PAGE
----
Tuesday, November 13, 2007

The Human Cost of Bio-Fuels

What is so terrible about bio-fuels? Why should I be opposed to them? Bio-fuel advocates, after all, tell us they are a green solution to the global warming crisis brought on by our profligate use of fossil fuels by reducing our greenhouse gas emissions. Honest research using full energy accounting has proven that to be blatantly untrue. An article entitled The Hidden Agenda behind the Bush Administration's Bio-Fuel Plan by F. William Engdahl says, in fact, "This year the Massachusetts Institute of Technology issued a report concluding that using corn-based ethanol instead of gasoline will have no impact on greenhouse gas emissions, and would even expand fossil fuel use due to increased demand for fertilizer and irrigation to expand acreage of ethanol crops."[15] And in an article titled Biofuels: The Five Myths of the Agro-fuels Transition, Eric Holt-Giménez, a Traveling Professor with the International Honors Program (IHP) at Boston University, writes, "Every ton of palm oil produced results in 33 tons of carbon dioxide emissions—10 times more than petroleum. Tropical forests cleared for sugar cane ethanol emit 50 percent more greenhouse gasses than the production and use of the same amount of gasoline." And in response to the constant assurances that bio-fuels will not take land suitable for food production out of service, and that bio-fuels will not cause harm to the environment, Holt-Giménez adds, "Proponents of agro-fuels argue that fuel crops planted on ecologically degraded lands will improve rather than destroy the environment. Perhaps the government of Brazil had this in mind when it re-classified some 200 million hectares of dry-tropical forests, grassland, and marshes as “degraded” and apt for cultivation."[16]

On the simplest level, in our overpopulated world, the generation of bio/agro-fuels is turning the food needed by the poor of the third world into fuel for the cars and SUVs and Hummers of the industrialized world's wealthy. Even if it is being produced from crops not consumed by humans, "It is a crime against humanity to convert agricultural productive soil into soil which produces food stuff that will be turned into biofuel," says Jean Ziegler, the U.N. special rapporteur on the "Right to Food". Ziegler argues, "[UN] member states should ensure that biofuels are produced from non-food plants, agricultural wastes and crop residues."[2] But in a method of organic, sustainable agriculture, which the world will soon have to revert to as the fossil fuels used to produce pesticides and fertilizers go into serious decline, is there really such a thing as "agricultural waste and crop residues?" They are part of the post-carbon fertilizer on which farming will rely. But Eric Holt-Giménez makes the point in Biofuels: The Five Myths of the Agro-fuels Transition that "The issue of which crops are converted to fuel is irrelevant. Wild plants cultivated as fuel crops won’t have a smaller “environmental footprint” because commercialization will transform their ecology. They will rapidly migrate from hedgerows and woodlots onto arable lands to be intensively cultivated like any other industrial crop—with all the associated environmental externalities."[16]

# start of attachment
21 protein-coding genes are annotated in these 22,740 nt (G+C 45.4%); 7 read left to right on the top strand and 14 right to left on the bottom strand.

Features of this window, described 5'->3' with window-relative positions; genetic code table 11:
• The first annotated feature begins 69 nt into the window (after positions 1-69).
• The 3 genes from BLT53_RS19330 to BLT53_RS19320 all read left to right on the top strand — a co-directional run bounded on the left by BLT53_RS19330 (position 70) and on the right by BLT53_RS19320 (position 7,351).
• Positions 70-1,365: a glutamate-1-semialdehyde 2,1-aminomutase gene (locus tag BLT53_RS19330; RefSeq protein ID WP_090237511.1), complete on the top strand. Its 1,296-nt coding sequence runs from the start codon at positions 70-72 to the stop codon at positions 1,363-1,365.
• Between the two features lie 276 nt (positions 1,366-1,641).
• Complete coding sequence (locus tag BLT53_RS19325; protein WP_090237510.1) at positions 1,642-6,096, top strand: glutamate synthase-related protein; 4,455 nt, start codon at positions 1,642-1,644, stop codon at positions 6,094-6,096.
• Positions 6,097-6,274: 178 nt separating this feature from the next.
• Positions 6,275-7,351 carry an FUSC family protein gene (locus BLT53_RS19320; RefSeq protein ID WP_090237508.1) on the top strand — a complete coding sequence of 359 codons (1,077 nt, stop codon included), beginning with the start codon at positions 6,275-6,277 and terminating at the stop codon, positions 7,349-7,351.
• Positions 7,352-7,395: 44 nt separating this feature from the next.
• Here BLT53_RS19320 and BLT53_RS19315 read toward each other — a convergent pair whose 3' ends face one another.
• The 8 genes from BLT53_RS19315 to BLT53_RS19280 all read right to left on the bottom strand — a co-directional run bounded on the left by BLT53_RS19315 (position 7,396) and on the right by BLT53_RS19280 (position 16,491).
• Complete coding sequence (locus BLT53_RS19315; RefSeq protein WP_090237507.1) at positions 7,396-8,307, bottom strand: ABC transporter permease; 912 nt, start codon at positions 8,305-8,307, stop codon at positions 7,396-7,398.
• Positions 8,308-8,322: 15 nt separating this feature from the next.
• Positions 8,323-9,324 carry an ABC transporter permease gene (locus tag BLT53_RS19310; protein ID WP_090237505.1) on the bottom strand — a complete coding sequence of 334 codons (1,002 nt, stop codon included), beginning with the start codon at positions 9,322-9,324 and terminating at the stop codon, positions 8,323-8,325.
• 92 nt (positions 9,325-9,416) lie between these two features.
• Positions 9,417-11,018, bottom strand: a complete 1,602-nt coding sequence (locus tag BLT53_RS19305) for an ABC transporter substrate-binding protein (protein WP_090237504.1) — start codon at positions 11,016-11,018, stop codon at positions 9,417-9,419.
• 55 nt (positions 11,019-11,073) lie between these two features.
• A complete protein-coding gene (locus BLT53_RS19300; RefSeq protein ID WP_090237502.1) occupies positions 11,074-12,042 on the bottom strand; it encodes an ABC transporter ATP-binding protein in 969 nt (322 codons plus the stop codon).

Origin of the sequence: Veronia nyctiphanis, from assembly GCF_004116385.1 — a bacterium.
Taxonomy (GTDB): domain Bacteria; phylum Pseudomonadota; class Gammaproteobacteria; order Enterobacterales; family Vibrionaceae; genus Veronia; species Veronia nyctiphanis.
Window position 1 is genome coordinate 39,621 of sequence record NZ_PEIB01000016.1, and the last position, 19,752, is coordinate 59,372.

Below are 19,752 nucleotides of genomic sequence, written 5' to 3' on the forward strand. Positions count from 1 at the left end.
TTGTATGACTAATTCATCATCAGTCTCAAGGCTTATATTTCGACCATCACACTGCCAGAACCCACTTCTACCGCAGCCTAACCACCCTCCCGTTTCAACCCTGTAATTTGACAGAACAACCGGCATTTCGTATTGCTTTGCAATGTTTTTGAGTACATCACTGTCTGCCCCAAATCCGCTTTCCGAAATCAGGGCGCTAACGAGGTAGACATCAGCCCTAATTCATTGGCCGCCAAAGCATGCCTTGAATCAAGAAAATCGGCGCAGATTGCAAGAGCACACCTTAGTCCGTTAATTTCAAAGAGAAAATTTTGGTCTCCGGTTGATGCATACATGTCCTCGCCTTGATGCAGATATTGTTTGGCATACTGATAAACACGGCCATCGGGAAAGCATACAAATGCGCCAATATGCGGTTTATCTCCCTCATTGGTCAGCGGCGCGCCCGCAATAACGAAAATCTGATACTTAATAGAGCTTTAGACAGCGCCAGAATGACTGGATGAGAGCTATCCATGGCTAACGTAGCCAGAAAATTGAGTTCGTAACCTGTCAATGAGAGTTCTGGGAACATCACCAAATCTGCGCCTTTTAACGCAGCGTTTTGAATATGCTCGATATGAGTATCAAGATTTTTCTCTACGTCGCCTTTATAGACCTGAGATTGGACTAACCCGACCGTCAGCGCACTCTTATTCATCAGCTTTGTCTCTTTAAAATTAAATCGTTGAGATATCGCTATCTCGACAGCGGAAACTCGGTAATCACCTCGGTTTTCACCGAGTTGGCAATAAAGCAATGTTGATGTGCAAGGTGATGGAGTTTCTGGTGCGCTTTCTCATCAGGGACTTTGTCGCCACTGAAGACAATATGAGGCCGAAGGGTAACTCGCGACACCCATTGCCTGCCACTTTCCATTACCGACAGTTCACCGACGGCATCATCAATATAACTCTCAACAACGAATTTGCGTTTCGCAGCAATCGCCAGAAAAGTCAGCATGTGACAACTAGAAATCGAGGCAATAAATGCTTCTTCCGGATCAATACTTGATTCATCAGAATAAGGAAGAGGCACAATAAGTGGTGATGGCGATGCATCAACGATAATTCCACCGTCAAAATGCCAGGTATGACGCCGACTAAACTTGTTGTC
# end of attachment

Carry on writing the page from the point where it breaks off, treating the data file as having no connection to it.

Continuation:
The amount of food grain it takes (I.E. 450 pounds of corn for ethanol) to produce the fuel for just one bio-fuel fill-up of that 25-gallon SUV tank is enough to feed one person for a year[1]. Even in these early days of the bio-fuel transition, over the past several years the global emergency food grain reserves have shrunk from a marginal 120-day supply to a critical 57-day buffer. It is estimated that, with the diversion of food grains to bio-fuels, even without a significant Northern Hemisphere grain crop failure (an increasing potential due to global warming), those reserves will have completely disappeared by the end of this decade.